So the more generalized professional advice does not apply as well to the L funds.

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Re: Is the L Income fund too conservative?

Post by trueblueky » Fri Jul 12, 2019 1:08 pm

GCD wrote:
Wed Jul 10, 2019 6:18 pm
Yes, it is too conservative. It's for federal retirees who have a pension! Many (most? all?) of these other arguments against 60/40 and for 30/70 are for people with no pension and just SS.
Does a typical federal retiree have the ability, willingness and need to take risk?
Ability? Probably yes
Willingness? Depends
Need? Probably not

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Re: Is the L Income fund too conservative?

Post by Carmen1409 » Fri Jul 12, 2019 3:30 pm

brad.clarkston wrote:
Thu Jul 11, 2019 12:31 am
GCD wrote:
Wed Jul 10, 2019 9:40 pm
brad.clarkston wrote:
Wed Jul 10, 2019 9:31 pm
GCD wrote:
Wed Jul 10, 2019 6:18 pm
Yes, it is too conservative. It's for federal retirees who have a pension! Many (most? all?) of these other arguments against 60/40 and for 30/70 are for people with no pension and just SS.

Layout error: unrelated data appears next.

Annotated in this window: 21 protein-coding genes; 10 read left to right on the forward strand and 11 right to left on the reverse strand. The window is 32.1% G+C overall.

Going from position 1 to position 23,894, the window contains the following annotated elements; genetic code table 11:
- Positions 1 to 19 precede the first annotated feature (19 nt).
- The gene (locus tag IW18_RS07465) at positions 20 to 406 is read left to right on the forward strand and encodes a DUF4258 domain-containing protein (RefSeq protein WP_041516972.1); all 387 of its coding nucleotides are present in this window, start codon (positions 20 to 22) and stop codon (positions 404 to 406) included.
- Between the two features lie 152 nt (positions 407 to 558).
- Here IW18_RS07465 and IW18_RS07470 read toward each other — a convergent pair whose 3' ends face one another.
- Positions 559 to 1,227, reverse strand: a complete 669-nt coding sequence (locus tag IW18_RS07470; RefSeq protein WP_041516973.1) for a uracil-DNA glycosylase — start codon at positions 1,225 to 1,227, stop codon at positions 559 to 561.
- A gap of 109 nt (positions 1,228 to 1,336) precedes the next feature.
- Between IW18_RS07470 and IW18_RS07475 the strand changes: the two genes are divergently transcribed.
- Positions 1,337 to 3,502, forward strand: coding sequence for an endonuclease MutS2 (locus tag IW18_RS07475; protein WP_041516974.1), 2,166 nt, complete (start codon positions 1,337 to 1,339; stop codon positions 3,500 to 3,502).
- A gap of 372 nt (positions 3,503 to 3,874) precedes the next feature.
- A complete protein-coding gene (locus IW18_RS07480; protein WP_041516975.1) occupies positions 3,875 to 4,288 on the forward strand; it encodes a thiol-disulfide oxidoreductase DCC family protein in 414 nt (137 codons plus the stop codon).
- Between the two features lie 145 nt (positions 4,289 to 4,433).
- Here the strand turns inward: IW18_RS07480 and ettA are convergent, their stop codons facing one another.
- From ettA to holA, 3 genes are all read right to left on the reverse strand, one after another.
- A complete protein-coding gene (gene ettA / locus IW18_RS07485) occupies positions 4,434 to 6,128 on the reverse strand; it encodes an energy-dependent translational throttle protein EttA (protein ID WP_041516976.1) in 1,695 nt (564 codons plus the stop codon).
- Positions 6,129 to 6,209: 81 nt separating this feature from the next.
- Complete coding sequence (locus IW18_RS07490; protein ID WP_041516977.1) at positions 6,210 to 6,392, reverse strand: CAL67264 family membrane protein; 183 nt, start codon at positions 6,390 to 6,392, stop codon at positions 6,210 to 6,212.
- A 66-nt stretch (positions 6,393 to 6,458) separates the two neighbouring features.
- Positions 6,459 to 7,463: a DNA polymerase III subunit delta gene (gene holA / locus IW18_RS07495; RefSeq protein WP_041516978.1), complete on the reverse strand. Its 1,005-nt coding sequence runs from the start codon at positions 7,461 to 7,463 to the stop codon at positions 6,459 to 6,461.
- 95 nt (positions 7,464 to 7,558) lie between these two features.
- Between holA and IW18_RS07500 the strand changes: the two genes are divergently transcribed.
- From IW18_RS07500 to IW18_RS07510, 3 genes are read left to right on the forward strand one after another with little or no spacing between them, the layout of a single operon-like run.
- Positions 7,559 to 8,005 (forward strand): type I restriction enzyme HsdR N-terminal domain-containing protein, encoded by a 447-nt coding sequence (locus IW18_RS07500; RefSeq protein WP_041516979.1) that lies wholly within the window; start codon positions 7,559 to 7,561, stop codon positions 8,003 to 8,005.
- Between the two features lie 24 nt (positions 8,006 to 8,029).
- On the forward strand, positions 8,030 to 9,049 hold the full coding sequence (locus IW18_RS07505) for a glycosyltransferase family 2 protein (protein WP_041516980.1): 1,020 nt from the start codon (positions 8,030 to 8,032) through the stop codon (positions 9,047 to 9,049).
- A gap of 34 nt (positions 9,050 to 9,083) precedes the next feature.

My wife is a GS13 with the Army Core Eng. with no pension, no one she's worked with in the last 20 years has one.
How does that work? The US Army Corps of Engineers website says they are covered under FERS. Is she a contract employee without benefits or what? I find it hard to believe that there is a category of employee that has access to investing in the TSP that is not also covered by FERS or a military pension.

How does this info under retirement not apply to her? https://www.usace.army.mil/Careers/USAC ... -Benefits/
She's been a Federal employ for nearly 20 years never a contractor.
Yes that's the correct webpage and it's completely accurate that is what she has.

As far as I know the top3x1% is not a pension like her father has as a older Fed or a classical company pension like mine but I'll ask her I could be wrong (and usually am).
Brad, I’m thinking you’re in for a big surprise. Can’t wait to find out what you learn from her. If she’s a GS13 with 20 years service she’s going to have a pretty nice “pension.” It’s probably FERS which is definitely a “pension.” She’ll probably also have eligibility for the annuity supplement. Congratulations!